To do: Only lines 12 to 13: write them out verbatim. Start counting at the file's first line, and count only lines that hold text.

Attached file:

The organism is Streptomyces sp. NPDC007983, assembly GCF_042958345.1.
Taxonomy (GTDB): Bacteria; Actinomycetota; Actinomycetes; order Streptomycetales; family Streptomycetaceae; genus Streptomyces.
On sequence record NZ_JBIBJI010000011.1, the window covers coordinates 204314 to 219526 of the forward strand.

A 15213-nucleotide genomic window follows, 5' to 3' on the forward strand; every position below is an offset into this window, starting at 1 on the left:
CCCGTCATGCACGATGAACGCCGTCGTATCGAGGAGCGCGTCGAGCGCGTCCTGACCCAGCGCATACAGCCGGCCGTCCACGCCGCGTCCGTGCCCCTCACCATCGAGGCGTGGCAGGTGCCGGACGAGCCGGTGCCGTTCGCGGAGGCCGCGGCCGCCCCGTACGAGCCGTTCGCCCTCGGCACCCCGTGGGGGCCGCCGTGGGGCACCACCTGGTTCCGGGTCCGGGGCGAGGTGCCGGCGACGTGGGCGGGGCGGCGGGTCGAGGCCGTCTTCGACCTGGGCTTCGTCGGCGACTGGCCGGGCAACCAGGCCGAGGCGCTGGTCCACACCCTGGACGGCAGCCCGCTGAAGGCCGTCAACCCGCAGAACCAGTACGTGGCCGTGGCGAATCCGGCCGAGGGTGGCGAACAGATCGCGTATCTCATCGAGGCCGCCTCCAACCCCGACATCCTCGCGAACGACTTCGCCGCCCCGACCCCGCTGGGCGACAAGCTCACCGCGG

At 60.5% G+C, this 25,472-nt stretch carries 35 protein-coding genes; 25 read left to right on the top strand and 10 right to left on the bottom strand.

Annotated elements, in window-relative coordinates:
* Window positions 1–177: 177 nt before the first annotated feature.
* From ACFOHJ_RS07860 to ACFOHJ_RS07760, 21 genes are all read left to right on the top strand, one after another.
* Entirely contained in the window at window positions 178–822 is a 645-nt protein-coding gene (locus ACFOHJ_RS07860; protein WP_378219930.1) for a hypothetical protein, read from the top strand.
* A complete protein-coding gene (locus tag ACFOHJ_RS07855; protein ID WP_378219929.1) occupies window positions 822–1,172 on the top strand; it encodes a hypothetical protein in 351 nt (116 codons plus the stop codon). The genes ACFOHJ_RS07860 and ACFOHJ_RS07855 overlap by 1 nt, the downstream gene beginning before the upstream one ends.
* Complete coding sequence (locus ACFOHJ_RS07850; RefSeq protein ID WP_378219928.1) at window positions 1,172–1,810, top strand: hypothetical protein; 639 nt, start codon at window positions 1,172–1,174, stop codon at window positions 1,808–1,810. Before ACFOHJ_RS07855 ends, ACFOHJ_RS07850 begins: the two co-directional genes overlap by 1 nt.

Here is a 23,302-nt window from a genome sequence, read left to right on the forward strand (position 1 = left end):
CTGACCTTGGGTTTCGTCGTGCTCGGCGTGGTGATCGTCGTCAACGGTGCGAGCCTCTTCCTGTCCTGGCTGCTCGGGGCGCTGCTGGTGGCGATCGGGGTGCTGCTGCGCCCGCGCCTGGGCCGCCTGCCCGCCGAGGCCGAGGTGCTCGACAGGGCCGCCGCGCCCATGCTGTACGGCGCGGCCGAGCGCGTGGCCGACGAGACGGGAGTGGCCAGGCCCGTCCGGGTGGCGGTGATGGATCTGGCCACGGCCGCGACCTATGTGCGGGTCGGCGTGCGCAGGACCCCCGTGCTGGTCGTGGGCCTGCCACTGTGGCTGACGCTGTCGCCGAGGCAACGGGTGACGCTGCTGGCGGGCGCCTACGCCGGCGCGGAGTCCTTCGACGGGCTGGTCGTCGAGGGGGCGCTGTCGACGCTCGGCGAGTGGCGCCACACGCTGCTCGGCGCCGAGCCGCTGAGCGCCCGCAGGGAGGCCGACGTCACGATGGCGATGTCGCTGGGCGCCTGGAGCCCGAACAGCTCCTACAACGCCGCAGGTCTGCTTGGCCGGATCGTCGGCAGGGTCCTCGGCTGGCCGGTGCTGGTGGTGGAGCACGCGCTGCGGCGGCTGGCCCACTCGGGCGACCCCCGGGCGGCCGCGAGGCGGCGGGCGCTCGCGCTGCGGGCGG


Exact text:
* Complete coding sequence (locus ACFOHJ_RS07850; RefSeq protein ID WP_378219928.1) at window positions 1,172–1,810, top strand: hypothetical protein; 639 nt, start codon at window positions 1,172–1,174, stop codon at window positions 1,808–1,810. Before ACFOHJ_RS07855 ends, ACFOHJ_RS07850 begins: the two co-directional genes overlap by 1 nt.

Here is a 23,302-nt window from a genome sequence, read left to right on the forward strand (position 1 = left end):